The First Announcement and First Almost Complete Translation in any Language on the Continent of Europe of Jenner's Discovery of the Small Pox Vaccine
JENNER, Edward. Annonces: An inquiry into the causes and effects of the variolae vaccinae. Recherches sur les causes et les effects de la Petite-verole des vaches, par Ed. Jenner, Dr. M. Membre de la Societe Royale, etc. Londres 1798: [containing] [Annonces], premier extrait [and] second extrait. [Bound within] Bibliothèque Britannique. Geneva: De l'Impr. de la Bibliotheque Britannique , 1798.
[Bound within]

Bibliothèque Britannique; ou Recueil Extrait des Ouvrages Anglais periodiques et autres; des Memoires et Transactions des Societes et Academies de la Grande-Bretagne, d'Asie, d'Afrique et d'Amerique; en Duex Series, intitulees: Litterature et Sciences et Arts, redige a Geneve, par une Societe de Gens de Lettres. Tome Neuvième. Sciences et arts. Geneve: De l'Impr. de la Bibliotheque Britannique, 1798.

The first announcement and first almost complete translation in any language on the continent of Europe of Jenner's Discovery on the Small Pox Vaccine. Published the same year as the first edition. Text in French, translated by Dr. Louis Odier. Jenner's announcement: pages 195-196. Jenner's extract part one: pages 258-284. Jenner's extract part two, 367-399. Octavo (7 ? x 4 ? inches; 196 x 121 mm). [1]-400 pp. This volume containing various other scientific studies as well is bound without four folding "meteorological observation tables" usually found in this volume (not related to the Jenner work). Jenner's discovery is “one of the great triumphs in the history of medicine” (Garrison and Morton) and “the basis of the modern science of immunology” (Printing and the Min of Man). We could find no copies of this at auction in over 50 years.

Quarter calf over contemporary blue paste-paper boards. Spine with two leather spine labels, one brown, one black. Labels lettered in gilt All edges speckled blue. With original blue silk page marker. Overall a very good, internally clean volume.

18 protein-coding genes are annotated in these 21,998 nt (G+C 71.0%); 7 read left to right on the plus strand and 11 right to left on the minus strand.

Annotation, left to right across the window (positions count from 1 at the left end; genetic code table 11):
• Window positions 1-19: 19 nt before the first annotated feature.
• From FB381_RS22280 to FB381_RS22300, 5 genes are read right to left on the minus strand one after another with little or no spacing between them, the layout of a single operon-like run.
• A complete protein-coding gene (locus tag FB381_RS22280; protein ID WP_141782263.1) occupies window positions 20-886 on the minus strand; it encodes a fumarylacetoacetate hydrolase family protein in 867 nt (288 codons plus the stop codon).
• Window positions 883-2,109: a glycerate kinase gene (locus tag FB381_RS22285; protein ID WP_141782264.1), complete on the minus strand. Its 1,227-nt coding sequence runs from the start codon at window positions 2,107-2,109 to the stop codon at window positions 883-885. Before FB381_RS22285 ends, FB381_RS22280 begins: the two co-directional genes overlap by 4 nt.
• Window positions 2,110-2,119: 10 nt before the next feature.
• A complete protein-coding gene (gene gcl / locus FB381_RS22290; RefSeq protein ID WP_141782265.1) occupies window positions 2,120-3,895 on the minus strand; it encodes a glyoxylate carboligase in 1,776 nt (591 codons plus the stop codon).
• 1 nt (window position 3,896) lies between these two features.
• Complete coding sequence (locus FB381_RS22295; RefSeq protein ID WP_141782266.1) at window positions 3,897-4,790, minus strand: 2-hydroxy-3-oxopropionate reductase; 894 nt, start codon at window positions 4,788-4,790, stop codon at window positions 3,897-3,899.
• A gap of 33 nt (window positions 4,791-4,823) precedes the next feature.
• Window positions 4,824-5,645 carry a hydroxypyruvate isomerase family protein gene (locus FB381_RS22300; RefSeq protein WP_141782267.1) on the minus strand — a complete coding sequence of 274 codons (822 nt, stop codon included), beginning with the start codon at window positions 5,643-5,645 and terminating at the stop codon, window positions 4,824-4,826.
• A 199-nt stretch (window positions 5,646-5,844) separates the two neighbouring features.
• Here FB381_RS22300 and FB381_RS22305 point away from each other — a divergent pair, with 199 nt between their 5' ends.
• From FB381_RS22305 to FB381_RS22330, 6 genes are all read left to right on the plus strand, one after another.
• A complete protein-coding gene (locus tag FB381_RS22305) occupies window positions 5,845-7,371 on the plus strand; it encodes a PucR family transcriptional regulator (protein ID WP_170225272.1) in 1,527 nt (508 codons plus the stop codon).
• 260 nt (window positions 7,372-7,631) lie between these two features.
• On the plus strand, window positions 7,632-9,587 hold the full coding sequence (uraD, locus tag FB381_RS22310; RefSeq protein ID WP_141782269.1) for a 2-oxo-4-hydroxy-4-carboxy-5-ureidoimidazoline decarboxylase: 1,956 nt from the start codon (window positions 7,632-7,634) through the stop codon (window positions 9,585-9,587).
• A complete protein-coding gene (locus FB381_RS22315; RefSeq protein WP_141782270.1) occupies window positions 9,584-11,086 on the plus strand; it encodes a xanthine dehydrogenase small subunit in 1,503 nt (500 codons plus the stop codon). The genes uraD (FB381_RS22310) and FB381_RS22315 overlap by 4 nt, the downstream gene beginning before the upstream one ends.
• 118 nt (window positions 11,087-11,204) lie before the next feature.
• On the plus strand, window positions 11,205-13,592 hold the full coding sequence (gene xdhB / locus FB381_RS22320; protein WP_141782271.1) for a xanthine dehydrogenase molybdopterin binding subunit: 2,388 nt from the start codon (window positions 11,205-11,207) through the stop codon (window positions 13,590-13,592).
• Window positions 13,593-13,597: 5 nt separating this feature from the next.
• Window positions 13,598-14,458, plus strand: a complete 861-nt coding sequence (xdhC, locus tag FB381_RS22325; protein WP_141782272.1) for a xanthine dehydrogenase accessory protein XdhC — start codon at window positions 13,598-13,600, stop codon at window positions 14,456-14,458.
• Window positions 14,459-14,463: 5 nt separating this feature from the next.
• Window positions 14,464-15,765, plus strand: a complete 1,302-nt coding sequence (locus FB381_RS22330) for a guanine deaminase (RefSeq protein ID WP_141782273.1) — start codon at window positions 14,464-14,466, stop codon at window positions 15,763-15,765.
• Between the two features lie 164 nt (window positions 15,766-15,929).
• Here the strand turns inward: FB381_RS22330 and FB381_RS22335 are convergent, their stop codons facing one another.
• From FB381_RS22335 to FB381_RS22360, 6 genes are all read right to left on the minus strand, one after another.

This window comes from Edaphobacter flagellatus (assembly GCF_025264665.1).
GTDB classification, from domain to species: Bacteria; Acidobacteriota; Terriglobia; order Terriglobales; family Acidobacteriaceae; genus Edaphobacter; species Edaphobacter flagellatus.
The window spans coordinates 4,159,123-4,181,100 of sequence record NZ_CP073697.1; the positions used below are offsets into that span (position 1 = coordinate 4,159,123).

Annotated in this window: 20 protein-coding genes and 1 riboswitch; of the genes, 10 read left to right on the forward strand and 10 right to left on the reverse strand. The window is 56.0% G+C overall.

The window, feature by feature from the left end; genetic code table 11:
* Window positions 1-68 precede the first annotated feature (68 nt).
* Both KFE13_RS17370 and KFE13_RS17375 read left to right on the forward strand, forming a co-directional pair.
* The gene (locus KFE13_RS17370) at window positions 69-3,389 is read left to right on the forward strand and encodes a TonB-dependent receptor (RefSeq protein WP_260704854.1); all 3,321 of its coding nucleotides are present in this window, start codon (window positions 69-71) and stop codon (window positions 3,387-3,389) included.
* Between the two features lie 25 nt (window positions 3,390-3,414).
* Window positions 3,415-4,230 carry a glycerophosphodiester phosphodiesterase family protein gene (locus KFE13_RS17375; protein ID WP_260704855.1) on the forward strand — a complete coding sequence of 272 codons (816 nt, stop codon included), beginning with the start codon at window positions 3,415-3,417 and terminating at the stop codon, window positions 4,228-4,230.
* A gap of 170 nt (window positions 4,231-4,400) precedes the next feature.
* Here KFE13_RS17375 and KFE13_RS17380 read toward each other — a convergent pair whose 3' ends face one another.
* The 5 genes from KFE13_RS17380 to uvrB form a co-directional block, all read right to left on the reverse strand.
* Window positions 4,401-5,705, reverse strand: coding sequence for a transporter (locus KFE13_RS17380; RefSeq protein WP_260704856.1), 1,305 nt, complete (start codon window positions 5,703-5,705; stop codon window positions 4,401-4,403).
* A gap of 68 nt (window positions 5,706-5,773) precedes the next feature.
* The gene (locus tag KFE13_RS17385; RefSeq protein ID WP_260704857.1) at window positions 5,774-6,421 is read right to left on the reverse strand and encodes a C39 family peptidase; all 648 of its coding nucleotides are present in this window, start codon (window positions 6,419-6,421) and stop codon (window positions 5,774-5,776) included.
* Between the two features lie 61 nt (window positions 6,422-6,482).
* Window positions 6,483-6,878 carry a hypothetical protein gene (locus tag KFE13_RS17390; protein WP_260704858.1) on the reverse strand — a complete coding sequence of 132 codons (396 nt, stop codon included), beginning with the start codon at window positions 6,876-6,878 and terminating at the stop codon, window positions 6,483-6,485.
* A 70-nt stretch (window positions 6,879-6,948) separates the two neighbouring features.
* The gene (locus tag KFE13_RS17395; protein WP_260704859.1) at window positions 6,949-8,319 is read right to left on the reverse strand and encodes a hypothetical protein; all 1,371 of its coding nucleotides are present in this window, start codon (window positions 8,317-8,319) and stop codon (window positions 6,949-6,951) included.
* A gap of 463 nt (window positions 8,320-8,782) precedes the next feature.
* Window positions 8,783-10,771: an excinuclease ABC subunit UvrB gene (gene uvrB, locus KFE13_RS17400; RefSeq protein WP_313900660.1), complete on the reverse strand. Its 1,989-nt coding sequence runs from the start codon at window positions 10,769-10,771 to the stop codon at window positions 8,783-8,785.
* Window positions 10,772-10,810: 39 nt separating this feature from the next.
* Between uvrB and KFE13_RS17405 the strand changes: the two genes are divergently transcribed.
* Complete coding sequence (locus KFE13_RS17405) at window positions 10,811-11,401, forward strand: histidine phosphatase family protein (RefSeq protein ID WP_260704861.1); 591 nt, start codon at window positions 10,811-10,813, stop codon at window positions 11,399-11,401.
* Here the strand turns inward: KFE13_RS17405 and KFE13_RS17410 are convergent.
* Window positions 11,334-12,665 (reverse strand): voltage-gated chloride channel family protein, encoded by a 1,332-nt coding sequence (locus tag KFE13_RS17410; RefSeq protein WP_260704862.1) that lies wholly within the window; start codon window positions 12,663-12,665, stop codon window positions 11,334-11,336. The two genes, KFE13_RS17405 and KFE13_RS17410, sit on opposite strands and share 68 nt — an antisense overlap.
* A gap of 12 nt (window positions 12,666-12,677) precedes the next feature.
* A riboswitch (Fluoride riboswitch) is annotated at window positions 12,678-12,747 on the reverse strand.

“Edward Jenner, a pupil of John Hunter and a general practitioner in the small English country town of Berkeley in Gloucestershire, learned of an old west country tradition that milkmaids who had contracted cowpox, a mild infection caught from cattle, did not take smallpox. He decided to make an experiment, and on 14 May 1796 he injected cowpox lymph from an infected milkmaid into a country boy, James Phipps. On 1 July following he inoculated Phipps with the smallpox virus. No infection developed....At first Jenner's book was much criticized; its doctrine was too unfamiliar. Between 1799 and 1806 he issued five supplementary reports, and gradually his system was adopted, not only in England, but all over the world....by 1803 the book had been translated into Latin, French, German, Italian, Dutch and Portuguese and had been made known in America by Waterhouse....Jenner’s work is the basis of the modern science of immunology” (Printing and the Mind of Man).

In 1798 he published this account of twenty-three successful vaccinations. In addition to the landmark discovery of the success of preventive inoculations against smallpox, the Inquiry was the first work to note the phenomenon of anaphlaxis or allergy. Within ten years of publication, Jenner was awarded 30,000 pounds by Parliament in acknowledgment of his great services. “Jenner started one of the greatest practical advances in preventive medicine and today there are inoculations...against scarlet fever, typhoid fever, diptheria, whooping-cough and tetanus, as well as...bubonic plague, cholera and yellow fever” (Printing and the Mind of Man). The success of Jenner’s work led to the announcement of the World Health Organisation in 1980 that natural smallpox had been eradicated.

"Whilst things were thus proceeding in England the knowledge of Dr. Jenner's surprising discovery was exciting the deepest interest wherever it was heard of on the Continent. The unhappy war which then rages prevented direct intercourse with France and many other parts. The 'Inquiry' nevertheless found its way, in the course of this year to Geneva, Hanover, and Vienna. I the first-mentioned place Drs. Odier and Peschier collected all the information that could be obtained on the subject and communicated it to the scientific world through the medium of Bibliothéque Britannique." (The Life of Edward Jenner M.D. By John Baron).

Printing and the Mind of Man 250 (First edition). Garrison and Morton. Norman Library.

HBS # 68309 $3,500